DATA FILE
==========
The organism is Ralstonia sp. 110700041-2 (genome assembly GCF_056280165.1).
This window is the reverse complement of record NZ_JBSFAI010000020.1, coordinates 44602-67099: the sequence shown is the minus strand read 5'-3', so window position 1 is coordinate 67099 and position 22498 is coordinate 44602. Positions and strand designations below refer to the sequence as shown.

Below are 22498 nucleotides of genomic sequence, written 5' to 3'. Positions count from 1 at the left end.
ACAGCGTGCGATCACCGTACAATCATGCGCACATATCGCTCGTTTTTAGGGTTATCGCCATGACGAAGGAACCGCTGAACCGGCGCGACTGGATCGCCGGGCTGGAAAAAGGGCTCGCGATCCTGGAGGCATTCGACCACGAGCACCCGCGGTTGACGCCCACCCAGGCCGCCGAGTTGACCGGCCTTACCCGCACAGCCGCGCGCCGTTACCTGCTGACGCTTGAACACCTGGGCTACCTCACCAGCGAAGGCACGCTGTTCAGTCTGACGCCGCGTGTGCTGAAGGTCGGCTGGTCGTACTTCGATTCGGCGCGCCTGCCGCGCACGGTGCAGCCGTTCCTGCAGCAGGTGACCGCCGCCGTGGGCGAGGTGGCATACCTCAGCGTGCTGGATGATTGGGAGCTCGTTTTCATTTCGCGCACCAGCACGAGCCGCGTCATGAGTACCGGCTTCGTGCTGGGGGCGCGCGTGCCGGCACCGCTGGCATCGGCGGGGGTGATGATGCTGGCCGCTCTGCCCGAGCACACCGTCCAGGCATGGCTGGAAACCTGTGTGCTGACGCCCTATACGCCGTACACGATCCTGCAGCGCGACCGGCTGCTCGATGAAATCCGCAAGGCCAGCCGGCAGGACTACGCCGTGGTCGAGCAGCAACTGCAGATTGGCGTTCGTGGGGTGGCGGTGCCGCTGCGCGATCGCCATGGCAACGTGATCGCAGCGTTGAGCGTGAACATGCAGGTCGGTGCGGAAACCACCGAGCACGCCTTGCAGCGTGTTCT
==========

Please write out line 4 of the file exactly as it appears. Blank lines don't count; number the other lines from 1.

ACAGCGTGCGATCACCGTACAATCATGCGCACATATCGCTCGTTTTTAGGGTTATCGCCATGACGAAGGAACCGCTGAACCGGCGCGACTGGATCGCCGGGCTGGAAAAAGGGCTCGCGATCCTGGAGGCATTCGACCACGAGCACCCGCGGTTGACGCCCACCCAGGCCGCCGAGTTGACCGGCCTTACCCGCACAGCCGCGCGCCGTTACCTGCTGACGCTTGAACACCTGGGCTACCTCACCAGCGAAGGCACGCTGTTCAGTCTGACGCCGCGTGTGCTGAAGGTCGGCTGGTCGTACTTCGATTCGGCGCGCCTGCCGCGCACGGTGCAGCCGTTCCTGCAGCAGGTGACCGCCGCCGTGGGCGAGGTGGCATACCTCAGCGTGCTGGATGATTGGGAGCTCGTTTTCATTTCGCGCACCAGCACGAGCCGCGTCATGAGTACCGGCTTCGTGCTGGGGGCGCGCGTGCCGGCACCGCTGGCATCGGCGGGGGTGATGATGCTGGCCGCTCTGCCCGAGCACACCGTCCAGGCATGGCTGGAAACCTGTGTGCTGACGCCCTATACGCCGTACACGATCCTGCAGCGCGACCGGCTGCTCGATGAAATCCGCAAGGCCAGCCGGCAGGACTACGCCGTGGTCGAGCAGCAACTGCAGATTGGCGTTCGTGGGGTGGCGGTGCCGCTGCGCGATCGCCATGGCAACGTGATCGCAGCGTTGAGCGTGAACATGCAGGTCGGTGCGGAAACCACCGAGCACGCCTTGCAGCGTGTTCT